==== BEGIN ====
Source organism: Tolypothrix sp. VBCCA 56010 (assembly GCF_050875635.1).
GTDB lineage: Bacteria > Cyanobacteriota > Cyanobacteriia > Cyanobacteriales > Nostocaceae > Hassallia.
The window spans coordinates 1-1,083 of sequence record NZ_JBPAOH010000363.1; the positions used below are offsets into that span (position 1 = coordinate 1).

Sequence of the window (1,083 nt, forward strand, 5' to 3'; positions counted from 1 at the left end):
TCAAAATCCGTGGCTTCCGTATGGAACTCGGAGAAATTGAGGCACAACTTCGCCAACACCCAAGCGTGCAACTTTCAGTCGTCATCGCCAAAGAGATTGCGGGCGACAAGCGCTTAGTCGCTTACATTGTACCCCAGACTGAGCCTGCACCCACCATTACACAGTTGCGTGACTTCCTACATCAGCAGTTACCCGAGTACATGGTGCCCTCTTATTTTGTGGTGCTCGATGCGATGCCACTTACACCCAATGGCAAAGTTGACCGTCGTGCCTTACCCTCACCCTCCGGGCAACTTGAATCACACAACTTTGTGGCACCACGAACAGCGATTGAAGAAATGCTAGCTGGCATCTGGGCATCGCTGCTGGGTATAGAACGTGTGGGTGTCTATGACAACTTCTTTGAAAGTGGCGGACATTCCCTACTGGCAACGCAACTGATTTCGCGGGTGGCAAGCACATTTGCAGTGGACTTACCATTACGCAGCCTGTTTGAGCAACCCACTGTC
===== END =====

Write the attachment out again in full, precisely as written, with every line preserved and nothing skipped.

Source organism: Tolypothrix sp. VBCCA 56010 (assembly GCF_050875635.1).
GTDB lineage: Bacteria > Cyanobacteriota > Cyanobacteriia > Cyanobacteriales > Nostocaceae > Hassallia.
The window spans coordinates 1-1,083 of sequence record NZ_JBPAOH010000363.1; the positions used below are offsets into that span (position 1 = coordinate 1).

Sequence of the window (1,083 nt, forward strand, 5' to 3'; positions counted from 1 at the left end):
TCAAAATCCGTGGCTTCCGTATGGAACTCGGAGAAATTGAGGCACAACTTCGCCAACACCCAAGCGTGCAACTTTCAGTCGTCATCGCCAAAGAGATTGCGGGCGACAAGCGCTTAGTCGCTTACATTGTACCCCAGACTGAGCCTGCACCCACCATTACACAGTTGCGTGACTTCCTACATCAGCAGTTACCCGAGTACATGGTGCCCTCTTATTTTGTGGTGCTCGATGCGATGCCACTTACACCCAATGGCAAAGTTGACCGTCGTGCCTTACCCTCACCCTCCGGGCAACTTGAATCACACAACTTTGTGGCACCACGAACAGCGATTGAAGAAATGCTAGCTGGCATCTGGGCATCGCTGCTGGGTATAGAACGTGTGGGTGTCTATGACAACTTCTTTGAAAGTGGCGGACATTCCCTACTGGCAACGCAACTGATTTCGCGGGTGGCAAGCACATTTGCAGTGGACTTACCATTACGCAGCCTGTTTGAGCAACCCACTGTC